Do Workers’ Compensation Benefits Cover Emergency Room Costs?
The rules regarding what an employer will pay for after a workplace injury can be confusing. There are, for instance, often restrictions on which doctors an injured employee can use. Injured employees should not, however, let this keep them from seeking compensation for medical bills after a workplace accident. For help, please reach out to our experienced Wilkes Barre denied medical bill lawyers today.
Coverage of Medical Expenses
Workers’ compensation benefits typically cover the cost of treating a workplace injury, including the costs of diagnosis and treatment. This coverage, however, often requires employees to visit certain doctors. If, for instance, an employer notifies its employees that they must seek treatment from a specific set of approved providers, then injured workers will typically be required to go to one of those providers for treatment, at least during the first 90 days after the accident.
When there is a sudden change in a person’s condition, or he or she feels intense pain or a new and alarming symptom, especially in the middle of the night or on the weekend, however, visiting an approved doctor’s office may not be feasible, in which case, an injured employee may need to seek help from the nearest Emergency Room. Fortunately, there is an exception to the 90 day rule that specifically applies to Emergency Room visits and allows injured employees to seek coverage of those bills.
Does Your Injury Meet Certain Conditions?
Employees whose injuries require medical attention within 90 days after an accident are entitled to coverage of medical expenses related to that injury, including ambulance transportation and emergency treatment. However, in order to be entitled to this kind of coverage, a claimant must be able to prove that his or her injury is serious and that waiting for an approved doctor isn’t possible. Once the emergency subsides, the injured employee will need to continue seeing an approved provider for the remainder of the 90 days. Once this deadline has passed, injured employees can usually continue to receive care from their own doctors if they choose.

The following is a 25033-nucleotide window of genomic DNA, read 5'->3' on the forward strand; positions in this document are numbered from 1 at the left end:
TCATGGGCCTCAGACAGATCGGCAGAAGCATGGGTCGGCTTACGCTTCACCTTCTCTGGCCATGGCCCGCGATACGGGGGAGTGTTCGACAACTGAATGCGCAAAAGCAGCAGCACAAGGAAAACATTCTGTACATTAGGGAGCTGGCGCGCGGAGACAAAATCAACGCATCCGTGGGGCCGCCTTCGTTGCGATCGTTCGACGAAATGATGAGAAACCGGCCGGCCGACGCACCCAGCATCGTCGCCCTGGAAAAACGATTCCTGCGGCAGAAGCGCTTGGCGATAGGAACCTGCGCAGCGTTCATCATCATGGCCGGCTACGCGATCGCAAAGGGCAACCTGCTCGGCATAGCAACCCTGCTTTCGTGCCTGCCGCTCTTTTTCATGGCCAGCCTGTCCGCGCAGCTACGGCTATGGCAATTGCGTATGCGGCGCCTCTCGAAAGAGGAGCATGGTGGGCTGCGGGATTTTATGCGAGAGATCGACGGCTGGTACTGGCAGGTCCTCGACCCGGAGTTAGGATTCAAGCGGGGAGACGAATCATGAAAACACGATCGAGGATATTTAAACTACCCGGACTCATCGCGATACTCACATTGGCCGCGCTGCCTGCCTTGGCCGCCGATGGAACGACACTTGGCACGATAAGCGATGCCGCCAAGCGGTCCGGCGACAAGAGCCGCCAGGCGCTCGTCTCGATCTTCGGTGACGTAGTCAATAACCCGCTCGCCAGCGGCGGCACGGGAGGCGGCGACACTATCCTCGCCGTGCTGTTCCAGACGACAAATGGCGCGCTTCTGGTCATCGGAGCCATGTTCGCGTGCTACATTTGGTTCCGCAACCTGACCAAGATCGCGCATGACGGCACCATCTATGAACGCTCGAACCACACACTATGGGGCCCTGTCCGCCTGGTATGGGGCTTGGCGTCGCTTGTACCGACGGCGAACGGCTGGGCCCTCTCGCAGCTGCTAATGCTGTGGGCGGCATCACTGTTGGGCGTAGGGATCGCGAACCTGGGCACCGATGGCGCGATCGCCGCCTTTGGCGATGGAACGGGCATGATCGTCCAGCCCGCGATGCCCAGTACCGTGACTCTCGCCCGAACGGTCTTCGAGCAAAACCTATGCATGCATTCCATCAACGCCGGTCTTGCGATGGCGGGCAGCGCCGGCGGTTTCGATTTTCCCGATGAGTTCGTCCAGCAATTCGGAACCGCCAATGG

Is Your Employer Refusing to Pay Your Medical Bills?
Just because employers are required to cover Emergency Room bills after a workplace injury does not mean that they will always do so. Fortunately, wronged employees do have options when it comes to being denied benefits. A denied claim can, for instance, file an appeal with a Workers’ Compensation Judge, who will be tasked with reevaluating the employee’s claim. If the injured employee can demonstrate that the employer’s denial was improper, then he or she could receive reimbursement for the costs of emergency treatment.
Call Today for Help with Your Workers’ Compensation Claim
If you were injured at work, but have been unable to receive full medical benefits, including coverage of your Emergency Room bills, you are not without legal options. To learn more, please call the Figured Law Firm at 570-954-9299. You can set up a meeting with Pennsylvania workers’ compensation lawyer Keith Figured by calling our office, or by completing one of our online contact forms.